Opacity in loans terms
China’s lending spree in the Pacific has been criticised for the opacity of its terms and conditions. The Cook Islands, for instance, has disapproved of some of the Chinese projects on its soil. These include a China-financed courthouse, police station, and sports stadium, which are now facing structural problems due to substandard construction. The concessional loans followed the typical Chinese modus operandi of awarding contracts to Chinese construction companies and even importing labour and material from China. In other words, China is servicing loans to the Pacific Island nations and generating overseas employment in the region for its nationals.
The concessional loans followed the typical Chinese modus operandi of awarding contracts to Chinese construction companies and even importing labour and material from China.
Chinese bilateral loan agreements comprise comprehensive confidentiality clauses, emphasising non-disclosure of terms, loan figures, collaterals, and sometimes even the very existence of loans. The fact that China’s credit flows aren’t reported to international organisations and that it has a comprehensive aid database is why 50 percent of Chinese credit flows to recipient nations are hidden.
Chinese contracts in regional locations receiving significant Chinese flows, especially in the South Pacific, are also riddled with rampant corruption. . Opaque procurements and contracting mechanisms in the Memorandums of Understanding (MoUs) between both parties permit China to use official credit doled out as loans and employ Chinese labour and material in the recipient nations. Such manoeuvres insulate Chinese firms from local, national, and foreign firms competition firms which may have otherwise bagged projects. Beyond facilitating corruption and decreasing the competitiveness of native firms and people, opaque lending patterns make an informal base of borrowers in the South Pacific accessible to China, as has been claimed in Africa regarding the financial agreements between African media companies and China’s state banks.
China’s endgame and Taiwanese support in the South Pacific region
What is China’s endgame in the region? China’s rise in the South Pacific region is linked with its greater endeavour to emerge as a great power, as its economy and global reach increase. An overseas lending spree has facilitated state-owned Chinese businesses’ participation in foreign infrastructure projects. Thus, Chinese firms have undertaken infrastructural projects throughout the region, ranging from the Luganville Wharf, Vanuatu, to the countrywide water system in the Cook Islands. Notably, the contract, resources, and labour employed, were all Chinese – built by Shanghai Construction Group and China Civil Engineering Construction Company, respectively.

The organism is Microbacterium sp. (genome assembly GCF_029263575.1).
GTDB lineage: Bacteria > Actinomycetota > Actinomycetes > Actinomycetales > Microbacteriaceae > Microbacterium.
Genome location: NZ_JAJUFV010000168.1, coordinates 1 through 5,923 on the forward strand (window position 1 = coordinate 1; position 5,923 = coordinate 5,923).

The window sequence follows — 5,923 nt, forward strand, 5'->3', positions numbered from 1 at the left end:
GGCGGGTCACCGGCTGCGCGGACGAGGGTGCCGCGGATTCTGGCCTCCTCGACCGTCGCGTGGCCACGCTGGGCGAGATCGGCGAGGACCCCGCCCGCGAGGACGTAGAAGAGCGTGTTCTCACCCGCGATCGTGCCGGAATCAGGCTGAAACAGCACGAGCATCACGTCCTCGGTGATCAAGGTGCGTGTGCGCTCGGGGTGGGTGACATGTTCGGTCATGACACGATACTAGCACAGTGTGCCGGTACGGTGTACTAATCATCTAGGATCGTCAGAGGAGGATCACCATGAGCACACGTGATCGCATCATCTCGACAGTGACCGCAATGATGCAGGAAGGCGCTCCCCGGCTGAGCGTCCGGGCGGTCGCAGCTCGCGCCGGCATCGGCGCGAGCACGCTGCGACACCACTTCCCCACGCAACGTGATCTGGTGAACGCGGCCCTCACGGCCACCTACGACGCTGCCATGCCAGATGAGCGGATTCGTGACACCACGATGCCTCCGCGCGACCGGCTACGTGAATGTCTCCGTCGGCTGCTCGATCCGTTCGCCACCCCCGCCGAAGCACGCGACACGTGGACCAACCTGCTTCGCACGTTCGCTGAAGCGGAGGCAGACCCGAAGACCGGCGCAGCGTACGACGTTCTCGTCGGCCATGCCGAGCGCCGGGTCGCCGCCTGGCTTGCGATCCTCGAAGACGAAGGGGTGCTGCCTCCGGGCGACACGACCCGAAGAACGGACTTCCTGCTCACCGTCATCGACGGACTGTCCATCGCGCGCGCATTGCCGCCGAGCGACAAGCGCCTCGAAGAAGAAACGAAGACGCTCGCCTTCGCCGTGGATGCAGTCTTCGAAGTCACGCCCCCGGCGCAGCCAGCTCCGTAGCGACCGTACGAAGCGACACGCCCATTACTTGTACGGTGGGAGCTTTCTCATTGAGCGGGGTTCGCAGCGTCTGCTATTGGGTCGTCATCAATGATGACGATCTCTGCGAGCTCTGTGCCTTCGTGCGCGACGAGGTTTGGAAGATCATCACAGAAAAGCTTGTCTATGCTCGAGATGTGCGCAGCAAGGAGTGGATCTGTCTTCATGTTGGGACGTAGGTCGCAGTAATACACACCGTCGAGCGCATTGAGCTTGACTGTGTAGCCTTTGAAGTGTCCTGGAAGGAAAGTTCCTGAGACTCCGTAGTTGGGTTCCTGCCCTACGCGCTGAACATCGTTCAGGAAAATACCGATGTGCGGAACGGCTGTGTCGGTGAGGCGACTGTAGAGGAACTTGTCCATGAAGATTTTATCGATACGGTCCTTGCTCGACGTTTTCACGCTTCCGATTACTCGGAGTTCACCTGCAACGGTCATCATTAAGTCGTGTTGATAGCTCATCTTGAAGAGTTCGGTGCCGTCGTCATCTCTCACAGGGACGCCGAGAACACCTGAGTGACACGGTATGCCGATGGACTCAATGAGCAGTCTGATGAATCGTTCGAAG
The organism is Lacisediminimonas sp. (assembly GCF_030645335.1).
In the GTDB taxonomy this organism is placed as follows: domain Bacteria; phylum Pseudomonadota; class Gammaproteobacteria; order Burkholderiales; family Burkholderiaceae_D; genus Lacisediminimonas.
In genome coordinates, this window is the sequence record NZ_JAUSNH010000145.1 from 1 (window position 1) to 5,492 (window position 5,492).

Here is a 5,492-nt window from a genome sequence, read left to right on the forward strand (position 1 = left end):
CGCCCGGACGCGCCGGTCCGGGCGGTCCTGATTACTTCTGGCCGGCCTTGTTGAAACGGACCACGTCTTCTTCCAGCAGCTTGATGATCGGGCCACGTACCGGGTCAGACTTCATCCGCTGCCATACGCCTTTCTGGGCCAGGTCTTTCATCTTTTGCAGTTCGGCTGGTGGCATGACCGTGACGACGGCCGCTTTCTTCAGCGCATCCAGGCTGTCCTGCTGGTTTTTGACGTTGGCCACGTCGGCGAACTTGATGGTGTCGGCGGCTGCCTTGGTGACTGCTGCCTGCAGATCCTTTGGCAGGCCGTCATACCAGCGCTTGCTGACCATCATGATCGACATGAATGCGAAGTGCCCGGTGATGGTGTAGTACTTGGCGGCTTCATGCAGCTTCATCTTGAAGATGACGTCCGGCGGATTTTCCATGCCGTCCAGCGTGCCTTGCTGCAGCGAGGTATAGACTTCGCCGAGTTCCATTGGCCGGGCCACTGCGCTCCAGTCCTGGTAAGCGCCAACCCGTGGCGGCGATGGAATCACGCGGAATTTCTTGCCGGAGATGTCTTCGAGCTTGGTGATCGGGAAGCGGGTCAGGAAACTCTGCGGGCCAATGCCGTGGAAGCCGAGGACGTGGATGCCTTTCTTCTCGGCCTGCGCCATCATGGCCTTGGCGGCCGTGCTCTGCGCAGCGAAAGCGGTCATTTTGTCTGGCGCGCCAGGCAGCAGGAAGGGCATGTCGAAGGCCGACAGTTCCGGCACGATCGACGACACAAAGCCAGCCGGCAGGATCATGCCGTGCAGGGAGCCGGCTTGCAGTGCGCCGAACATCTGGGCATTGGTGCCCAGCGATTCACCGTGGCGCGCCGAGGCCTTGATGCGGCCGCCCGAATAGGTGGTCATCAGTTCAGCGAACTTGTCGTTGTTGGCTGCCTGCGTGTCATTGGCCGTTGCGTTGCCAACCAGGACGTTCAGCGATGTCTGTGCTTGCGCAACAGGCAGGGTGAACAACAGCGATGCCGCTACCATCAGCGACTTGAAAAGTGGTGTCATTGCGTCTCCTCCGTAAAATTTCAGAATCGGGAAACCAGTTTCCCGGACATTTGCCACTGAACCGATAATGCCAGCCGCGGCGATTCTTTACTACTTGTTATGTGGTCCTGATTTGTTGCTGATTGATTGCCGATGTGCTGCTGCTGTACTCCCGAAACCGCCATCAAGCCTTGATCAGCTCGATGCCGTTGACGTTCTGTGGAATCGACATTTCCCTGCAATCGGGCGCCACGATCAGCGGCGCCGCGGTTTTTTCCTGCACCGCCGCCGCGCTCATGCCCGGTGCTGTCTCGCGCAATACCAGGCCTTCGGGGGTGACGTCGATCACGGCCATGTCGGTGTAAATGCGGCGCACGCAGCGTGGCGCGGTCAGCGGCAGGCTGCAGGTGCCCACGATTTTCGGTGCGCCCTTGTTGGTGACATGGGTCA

China considers Taiwan as a ‘renegade province’ and hopes to use serviced loans to employ diplomatic and economic pressures on governments to tip the scales to their side in the regional Taipei-Beijing rivalry.
A problematic recurrence in all China-financed ports and wharves in the South Pacific is that they are big enough to handle warships. Their design raises suspicions given China’s keenness to undertake military and policing partnerships in the Pacific, as evident by the leaked bilateral security deal with the Solomon Islands and the security pact spanning the entire South Pacific, as proposed by Foreign Minister Wang Yi in May 2022. The far-reaching deal envisions a close partnership between China and the Pacific Island Countries and spans critical security services and sectors such as maritime mapping, capacity building for law enforcement personnel, cybersecurity, and critical minerals partnerships.
That China is aware of its overseas loans being a powerful strategic tool is evident by the Asian giant’s recent possession of the strategically important Hambantota Port in Sri Lanka. The South Pacific is also critical for China because of the question of Taiwan’s diplomatic recognition. The PICs house almost a third of the countries with whom Taiwan has formal diplomatic ties. China considers Taiwan as a ‘renegade province’ and hopes to use serviced loans to employ diplomatic and economic pressures on governments to tip the scales to their side in the regional Taipei-Beijing rivalry.
Geographic isolation, the size of these islands, and the enormous strategic benefits to China for relatively nominal investments make China a dangerous player in the region. China’s regional incentives are based on the geostrategic significance of the shipping lanes and these islands’ vast untapped maritime and land-based resources. Isolating Taipei over the last decade is a bonus that Beijing has wrested from its inroads in the South Pacific.
The views expressed above belong to the author(s).